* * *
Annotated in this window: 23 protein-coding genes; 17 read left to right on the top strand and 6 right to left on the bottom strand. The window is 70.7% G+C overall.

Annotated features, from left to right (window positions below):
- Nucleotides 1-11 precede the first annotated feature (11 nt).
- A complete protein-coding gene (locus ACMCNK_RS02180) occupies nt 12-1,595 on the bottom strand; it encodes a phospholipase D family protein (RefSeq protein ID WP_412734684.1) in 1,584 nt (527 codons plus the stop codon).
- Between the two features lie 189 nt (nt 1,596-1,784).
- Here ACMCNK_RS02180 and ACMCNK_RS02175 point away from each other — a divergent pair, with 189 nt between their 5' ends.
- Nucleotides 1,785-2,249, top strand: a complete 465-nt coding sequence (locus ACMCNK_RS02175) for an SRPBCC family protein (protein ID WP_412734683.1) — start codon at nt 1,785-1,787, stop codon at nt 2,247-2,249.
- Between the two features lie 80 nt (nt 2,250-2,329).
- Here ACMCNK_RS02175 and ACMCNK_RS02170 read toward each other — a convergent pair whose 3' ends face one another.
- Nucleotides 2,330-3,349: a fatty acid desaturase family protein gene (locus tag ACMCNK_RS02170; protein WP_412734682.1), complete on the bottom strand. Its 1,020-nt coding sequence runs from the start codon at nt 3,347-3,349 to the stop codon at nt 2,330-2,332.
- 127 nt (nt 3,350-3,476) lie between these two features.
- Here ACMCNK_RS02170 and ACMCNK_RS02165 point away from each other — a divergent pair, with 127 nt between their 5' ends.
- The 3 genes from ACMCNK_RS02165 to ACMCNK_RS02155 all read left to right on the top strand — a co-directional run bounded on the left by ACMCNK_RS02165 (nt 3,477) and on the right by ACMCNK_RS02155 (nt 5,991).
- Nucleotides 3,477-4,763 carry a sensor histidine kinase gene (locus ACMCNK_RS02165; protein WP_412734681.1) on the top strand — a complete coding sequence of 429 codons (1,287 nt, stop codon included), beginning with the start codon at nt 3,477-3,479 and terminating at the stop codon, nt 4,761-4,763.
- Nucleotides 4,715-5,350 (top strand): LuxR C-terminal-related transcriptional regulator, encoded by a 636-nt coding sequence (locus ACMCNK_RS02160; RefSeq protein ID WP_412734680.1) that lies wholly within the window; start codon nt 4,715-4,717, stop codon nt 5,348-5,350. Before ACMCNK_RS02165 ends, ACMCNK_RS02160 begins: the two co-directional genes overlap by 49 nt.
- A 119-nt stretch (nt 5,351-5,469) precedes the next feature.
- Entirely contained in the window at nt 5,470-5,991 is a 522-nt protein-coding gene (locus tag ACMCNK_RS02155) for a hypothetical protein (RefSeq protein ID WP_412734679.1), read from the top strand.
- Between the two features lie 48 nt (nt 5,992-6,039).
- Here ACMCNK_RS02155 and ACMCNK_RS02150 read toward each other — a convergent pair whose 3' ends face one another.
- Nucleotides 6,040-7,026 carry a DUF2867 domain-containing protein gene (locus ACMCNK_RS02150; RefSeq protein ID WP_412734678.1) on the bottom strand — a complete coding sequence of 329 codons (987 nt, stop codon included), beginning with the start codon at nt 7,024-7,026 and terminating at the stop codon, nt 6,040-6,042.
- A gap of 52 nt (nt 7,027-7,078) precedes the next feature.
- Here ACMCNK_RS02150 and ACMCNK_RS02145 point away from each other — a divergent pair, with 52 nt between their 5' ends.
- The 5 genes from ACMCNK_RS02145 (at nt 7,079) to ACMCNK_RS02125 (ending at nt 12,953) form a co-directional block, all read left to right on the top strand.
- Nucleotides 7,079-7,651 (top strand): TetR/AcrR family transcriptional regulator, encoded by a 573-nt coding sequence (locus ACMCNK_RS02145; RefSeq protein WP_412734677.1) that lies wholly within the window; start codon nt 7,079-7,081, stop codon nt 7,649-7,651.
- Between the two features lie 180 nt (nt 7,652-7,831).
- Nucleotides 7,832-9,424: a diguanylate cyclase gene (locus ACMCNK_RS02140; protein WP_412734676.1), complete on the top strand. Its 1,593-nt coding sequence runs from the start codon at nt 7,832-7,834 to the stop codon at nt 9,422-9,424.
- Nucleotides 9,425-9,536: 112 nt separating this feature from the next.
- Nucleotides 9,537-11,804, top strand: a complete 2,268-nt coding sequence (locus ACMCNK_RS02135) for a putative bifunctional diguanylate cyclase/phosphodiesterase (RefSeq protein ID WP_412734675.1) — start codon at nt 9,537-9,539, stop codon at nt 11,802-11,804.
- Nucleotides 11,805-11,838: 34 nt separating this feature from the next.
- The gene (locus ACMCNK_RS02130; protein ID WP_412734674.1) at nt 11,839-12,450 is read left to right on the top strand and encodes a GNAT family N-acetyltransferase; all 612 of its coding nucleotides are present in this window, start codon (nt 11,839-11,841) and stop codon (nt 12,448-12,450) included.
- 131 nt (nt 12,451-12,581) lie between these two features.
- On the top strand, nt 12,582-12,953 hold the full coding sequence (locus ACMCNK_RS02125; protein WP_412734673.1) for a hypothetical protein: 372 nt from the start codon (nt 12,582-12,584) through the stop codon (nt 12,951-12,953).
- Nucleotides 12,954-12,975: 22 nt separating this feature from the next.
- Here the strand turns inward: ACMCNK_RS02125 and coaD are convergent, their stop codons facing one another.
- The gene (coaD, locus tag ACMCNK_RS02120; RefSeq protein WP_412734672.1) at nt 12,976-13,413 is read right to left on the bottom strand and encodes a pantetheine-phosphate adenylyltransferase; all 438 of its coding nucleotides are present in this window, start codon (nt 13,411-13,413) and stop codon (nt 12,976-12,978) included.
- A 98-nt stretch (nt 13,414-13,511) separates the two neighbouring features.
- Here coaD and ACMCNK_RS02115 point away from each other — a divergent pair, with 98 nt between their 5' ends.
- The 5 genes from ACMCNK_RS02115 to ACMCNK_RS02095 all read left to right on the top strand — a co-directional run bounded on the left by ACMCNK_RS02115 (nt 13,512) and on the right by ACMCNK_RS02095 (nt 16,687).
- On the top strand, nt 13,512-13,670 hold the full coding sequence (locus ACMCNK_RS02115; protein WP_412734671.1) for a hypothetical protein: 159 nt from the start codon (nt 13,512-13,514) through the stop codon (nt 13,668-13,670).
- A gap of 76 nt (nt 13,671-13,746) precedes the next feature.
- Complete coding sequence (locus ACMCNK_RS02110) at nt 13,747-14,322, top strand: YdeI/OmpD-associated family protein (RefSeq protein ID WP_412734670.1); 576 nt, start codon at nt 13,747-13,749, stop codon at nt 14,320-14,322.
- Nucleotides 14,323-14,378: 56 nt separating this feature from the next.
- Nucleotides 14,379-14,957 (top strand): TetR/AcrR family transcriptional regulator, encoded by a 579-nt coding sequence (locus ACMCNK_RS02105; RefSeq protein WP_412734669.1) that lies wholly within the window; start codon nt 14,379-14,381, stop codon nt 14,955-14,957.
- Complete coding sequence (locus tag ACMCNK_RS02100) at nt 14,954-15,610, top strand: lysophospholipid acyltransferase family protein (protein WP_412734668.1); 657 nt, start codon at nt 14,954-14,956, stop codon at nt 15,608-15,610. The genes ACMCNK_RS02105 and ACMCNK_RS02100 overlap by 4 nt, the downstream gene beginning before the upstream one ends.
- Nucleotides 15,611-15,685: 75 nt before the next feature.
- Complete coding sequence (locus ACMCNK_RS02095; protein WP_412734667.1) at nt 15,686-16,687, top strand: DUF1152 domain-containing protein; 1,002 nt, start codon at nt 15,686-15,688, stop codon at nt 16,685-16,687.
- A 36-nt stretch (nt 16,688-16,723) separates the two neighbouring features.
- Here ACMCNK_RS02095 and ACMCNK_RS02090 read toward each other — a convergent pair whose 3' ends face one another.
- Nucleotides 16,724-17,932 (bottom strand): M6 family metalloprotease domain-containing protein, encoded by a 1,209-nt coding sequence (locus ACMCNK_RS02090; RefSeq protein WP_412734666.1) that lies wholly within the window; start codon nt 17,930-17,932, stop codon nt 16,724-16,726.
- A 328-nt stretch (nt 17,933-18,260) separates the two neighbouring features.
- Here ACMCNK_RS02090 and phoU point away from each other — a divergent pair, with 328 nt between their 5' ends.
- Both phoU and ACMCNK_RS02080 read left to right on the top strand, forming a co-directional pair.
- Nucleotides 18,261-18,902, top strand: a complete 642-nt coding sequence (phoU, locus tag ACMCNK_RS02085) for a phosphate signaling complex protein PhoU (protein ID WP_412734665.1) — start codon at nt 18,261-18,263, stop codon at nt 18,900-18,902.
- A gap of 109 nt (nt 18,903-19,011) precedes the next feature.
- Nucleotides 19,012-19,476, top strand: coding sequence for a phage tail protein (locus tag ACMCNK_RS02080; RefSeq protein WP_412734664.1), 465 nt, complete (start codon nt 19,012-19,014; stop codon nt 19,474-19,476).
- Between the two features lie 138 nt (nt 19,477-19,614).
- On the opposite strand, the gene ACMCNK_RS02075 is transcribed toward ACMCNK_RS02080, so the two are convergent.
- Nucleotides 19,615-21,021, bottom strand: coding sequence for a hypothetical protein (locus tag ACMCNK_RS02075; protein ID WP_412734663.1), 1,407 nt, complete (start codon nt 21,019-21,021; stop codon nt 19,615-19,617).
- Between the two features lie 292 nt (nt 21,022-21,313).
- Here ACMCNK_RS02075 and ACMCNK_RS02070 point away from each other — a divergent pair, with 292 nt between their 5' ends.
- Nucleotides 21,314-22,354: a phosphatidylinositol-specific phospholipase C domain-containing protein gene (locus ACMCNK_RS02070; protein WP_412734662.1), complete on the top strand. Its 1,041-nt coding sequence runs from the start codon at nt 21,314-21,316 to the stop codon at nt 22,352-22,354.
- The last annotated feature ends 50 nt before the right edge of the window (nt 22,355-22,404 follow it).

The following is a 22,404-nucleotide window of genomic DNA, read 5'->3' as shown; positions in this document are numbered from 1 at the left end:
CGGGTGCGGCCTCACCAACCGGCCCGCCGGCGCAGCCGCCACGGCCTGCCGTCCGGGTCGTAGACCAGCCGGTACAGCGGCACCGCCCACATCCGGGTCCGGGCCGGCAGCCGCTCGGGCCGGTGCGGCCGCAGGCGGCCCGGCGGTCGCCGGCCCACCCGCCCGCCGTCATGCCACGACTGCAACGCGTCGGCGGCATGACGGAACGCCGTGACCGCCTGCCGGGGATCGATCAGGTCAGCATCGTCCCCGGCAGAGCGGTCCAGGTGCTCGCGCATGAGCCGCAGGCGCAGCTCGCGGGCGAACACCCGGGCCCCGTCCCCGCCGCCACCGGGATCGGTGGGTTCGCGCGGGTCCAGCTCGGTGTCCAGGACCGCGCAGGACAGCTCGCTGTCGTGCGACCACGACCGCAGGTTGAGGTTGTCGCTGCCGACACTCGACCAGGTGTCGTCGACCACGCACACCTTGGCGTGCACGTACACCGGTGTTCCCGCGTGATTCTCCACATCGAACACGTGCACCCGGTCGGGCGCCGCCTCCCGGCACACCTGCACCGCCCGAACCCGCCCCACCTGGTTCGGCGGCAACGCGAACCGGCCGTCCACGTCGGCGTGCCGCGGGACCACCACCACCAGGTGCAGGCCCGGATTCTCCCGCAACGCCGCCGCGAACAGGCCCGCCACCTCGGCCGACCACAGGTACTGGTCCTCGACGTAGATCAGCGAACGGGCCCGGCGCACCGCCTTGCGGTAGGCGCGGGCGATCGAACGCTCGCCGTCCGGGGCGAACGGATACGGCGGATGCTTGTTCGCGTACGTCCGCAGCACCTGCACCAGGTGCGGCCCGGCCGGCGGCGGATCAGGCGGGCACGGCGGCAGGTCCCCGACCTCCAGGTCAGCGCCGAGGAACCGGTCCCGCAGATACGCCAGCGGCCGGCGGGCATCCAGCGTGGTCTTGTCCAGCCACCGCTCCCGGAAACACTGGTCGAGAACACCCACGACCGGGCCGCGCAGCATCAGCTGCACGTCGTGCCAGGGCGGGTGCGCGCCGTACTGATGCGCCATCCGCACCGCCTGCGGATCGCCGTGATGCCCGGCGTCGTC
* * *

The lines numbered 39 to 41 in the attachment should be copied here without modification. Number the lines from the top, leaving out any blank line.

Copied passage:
- On the top strand, nt 13,512-13,670 hold the full coding sequence (locus ACMCNK_RS02115; protein WP_412734671.1) for a hypothetical protein: 159 nt from the start codon (nt 13,512-13,514) through the stop codon (nt 13,668-13,670).
- A gap of 76 nt (nt 13,671-13,746) precedes the next feature.
- Complete coding sequence (locus ACMCNK_RS02110) at nt 13,747-14,322, top strand: YdeI/OmpD-associated family protein (RefSeq protein ID WP_412734670.1); 576 nt, start codon at nt 13,747-13,749, stop codon at nt 14,320-14,322.